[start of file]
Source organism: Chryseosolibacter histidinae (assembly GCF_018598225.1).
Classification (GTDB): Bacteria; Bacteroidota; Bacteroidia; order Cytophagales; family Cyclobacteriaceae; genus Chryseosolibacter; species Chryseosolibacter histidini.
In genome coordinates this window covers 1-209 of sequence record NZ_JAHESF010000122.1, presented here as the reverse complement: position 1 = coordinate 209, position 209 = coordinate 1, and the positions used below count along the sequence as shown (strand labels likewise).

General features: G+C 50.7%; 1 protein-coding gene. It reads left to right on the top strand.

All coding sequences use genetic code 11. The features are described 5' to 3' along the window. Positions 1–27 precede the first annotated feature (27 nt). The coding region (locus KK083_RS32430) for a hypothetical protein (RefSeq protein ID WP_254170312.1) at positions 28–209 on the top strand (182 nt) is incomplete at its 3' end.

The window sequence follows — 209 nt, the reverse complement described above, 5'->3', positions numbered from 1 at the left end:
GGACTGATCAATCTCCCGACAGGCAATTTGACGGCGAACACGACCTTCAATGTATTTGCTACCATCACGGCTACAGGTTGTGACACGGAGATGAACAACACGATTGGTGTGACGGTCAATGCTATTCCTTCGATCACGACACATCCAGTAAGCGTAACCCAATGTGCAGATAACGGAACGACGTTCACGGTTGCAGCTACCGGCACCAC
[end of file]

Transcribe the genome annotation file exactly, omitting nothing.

Source organism: Chryseosolibacter histidinae (assembly GCF_018598225.1).
Classification (GTDB): Bacteria; Bacteroidota; Bacteroidia; order Cytophagales; family Cyclobacteriaceae; genus Chryseosolibacter; species Chryseosolibacter histidini.
In genome coordinates this window covers 1-209 of sequence record NZ_JAHESF010000122.1, presented here as the reverse complement: position 1 = coordinate 209, position 209 = coordinate 1, and the positions used below count along the sequence as shown (strand labels likewise).

General features: G+C 50.7%; 1 protein-coding gene. It reads left to right on the top strand.

All coding sequences use genetic code 11. The features are described 5' to 3' along the window. Positions 1–27 precede the first annotated feature (27 nt). The coding region (locus KK083_RS32430) for a hypothetical protein (RefSeq protein ID WP_254170312.1) at positions 28–209 on the top strand (182 nt) is incomplete at its 3' end.

The window sequence follows — 209 nt, the reverse complement described above, 5'->3', positions numbered from 1 at the left end:
GGACTGATCAATCTCCCGACAGGCAATTTGACGGCGAACACGACCTTCAATGTATTTGCTACCATCACGGCTACAGGTTGTGACACGGAGATGAACAACACGATTGGTGTGACGGTCAATGCTATTCCTTCGATCACGACACATCCAGTAAGCGTAACCCAATGTGCAGATAACGGAACGACGTTCACGGTTGCAGCTACCGGCACCAC